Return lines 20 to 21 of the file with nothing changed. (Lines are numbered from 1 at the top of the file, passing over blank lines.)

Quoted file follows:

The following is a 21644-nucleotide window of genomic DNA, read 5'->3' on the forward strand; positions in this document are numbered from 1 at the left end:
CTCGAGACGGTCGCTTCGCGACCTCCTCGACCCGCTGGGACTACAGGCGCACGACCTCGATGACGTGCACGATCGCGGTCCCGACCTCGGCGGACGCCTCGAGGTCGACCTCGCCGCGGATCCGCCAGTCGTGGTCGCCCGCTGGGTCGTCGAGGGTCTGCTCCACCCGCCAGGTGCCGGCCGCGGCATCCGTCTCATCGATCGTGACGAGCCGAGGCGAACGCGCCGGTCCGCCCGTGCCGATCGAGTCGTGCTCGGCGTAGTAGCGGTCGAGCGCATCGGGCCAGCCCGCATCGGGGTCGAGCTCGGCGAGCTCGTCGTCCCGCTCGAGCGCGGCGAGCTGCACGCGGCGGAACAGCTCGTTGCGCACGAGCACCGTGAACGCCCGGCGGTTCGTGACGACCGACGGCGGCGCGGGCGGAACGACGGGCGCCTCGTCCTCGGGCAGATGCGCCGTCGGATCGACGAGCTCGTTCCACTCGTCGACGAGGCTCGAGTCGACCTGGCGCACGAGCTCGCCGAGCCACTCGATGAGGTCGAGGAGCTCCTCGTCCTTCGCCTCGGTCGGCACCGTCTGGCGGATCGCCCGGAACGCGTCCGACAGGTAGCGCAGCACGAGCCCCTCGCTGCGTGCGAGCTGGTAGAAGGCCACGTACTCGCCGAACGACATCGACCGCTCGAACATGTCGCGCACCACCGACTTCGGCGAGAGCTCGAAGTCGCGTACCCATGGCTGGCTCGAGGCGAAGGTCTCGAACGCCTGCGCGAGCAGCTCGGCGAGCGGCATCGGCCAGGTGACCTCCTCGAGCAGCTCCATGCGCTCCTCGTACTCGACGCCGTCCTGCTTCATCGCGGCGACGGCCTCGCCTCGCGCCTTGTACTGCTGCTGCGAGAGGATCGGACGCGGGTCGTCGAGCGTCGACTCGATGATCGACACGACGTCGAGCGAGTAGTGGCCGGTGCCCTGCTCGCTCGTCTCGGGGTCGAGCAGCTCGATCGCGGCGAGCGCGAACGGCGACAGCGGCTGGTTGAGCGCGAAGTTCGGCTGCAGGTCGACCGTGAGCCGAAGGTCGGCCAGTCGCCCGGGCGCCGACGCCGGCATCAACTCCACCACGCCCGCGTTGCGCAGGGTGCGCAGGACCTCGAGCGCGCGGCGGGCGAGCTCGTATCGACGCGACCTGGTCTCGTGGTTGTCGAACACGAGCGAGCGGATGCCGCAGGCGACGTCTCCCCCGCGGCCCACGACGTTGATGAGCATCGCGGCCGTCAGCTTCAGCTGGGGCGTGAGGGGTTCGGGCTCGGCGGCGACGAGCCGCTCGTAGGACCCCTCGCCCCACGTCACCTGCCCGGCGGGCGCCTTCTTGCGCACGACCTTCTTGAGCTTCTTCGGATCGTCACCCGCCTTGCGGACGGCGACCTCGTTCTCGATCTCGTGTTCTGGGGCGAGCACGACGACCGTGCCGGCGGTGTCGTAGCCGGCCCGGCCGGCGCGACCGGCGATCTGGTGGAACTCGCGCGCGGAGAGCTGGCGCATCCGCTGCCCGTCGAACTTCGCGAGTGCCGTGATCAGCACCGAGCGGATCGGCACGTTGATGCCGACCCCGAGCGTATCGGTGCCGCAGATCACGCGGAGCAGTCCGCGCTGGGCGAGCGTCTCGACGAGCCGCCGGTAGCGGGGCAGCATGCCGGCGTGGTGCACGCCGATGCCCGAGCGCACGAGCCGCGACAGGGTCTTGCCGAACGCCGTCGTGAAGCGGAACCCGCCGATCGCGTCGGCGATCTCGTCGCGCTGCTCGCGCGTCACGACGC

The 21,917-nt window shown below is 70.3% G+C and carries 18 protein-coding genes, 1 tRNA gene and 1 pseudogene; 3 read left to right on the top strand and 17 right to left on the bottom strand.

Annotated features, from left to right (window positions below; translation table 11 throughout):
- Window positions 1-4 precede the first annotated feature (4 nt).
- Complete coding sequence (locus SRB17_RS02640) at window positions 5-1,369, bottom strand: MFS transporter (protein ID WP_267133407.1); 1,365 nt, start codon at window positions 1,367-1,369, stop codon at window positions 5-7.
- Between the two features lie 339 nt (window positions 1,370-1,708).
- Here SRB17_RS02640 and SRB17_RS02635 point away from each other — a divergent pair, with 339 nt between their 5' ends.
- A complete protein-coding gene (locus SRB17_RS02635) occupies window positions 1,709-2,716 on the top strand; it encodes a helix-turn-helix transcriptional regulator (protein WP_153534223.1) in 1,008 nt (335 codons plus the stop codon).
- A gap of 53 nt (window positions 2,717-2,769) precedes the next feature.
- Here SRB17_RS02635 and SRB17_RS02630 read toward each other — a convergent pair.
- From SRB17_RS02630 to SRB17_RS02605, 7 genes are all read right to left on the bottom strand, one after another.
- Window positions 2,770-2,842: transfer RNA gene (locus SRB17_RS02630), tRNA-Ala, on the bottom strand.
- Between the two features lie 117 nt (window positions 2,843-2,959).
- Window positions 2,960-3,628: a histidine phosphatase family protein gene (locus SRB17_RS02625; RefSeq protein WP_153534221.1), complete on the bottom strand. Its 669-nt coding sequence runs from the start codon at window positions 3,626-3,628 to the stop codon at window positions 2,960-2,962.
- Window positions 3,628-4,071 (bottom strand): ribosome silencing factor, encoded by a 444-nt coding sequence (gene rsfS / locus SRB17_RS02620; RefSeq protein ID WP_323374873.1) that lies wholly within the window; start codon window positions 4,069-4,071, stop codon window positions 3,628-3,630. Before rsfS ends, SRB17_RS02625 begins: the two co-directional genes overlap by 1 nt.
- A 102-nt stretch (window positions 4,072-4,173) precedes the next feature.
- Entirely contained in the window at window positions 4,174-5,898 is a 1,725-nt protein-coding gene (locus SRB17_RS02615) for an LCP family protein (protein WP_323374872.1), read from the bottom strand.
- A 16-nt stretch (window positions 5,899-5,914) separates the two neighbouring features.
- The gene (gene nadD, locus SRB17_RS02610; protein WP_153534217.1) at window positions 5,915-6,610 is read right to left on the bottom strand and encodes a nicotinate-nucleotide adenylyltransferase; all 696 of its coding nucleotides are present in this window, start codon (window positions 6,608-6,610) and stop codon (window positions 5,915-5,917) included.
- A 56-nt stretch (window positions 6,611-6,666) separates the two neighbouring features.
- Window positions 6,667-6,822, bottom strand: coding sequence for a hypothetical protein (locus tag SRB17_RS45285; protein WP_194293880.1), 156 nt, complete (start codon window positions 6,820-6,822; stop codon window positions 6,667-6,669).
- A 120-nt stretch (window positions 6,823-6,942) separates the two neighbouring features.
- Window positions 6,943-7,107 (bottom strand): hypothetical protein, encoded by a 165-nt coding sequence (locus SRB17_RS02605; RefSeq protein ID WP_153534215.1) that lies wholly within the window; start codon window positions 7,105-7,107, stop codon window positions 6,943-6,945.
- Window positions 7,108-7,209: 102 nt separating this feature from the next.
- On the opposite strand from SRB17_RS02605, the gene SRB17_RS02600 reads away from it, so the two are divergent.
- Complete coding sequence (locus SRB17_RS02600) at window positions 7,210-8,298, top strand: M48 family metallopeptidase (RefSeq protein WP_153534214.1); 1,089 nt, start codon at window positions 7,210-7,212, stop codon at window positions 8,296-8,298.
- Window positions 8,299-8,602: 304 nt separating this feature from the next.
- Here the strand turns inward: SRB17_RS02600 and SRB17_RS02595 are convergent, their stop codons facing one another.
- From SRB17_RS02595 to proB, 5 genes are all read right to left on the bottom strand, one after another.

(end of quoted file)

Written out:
- The gene (gene nadD, locus SRB17_RS02610; protein WP_153534217.1) at window positions 5,915-6,610 is read right to left on the bottom strand and encodes a nicotinate-nucleotide adenylyltransferase; all 696 of its coding nucleotides are present in this window, start codon (window positions 6,608-6,610) and stop codon (window positions 5,915-5,917) included.
- A 56-nt stretch (window positions 6,611-6,666) separates the two neighbouring features.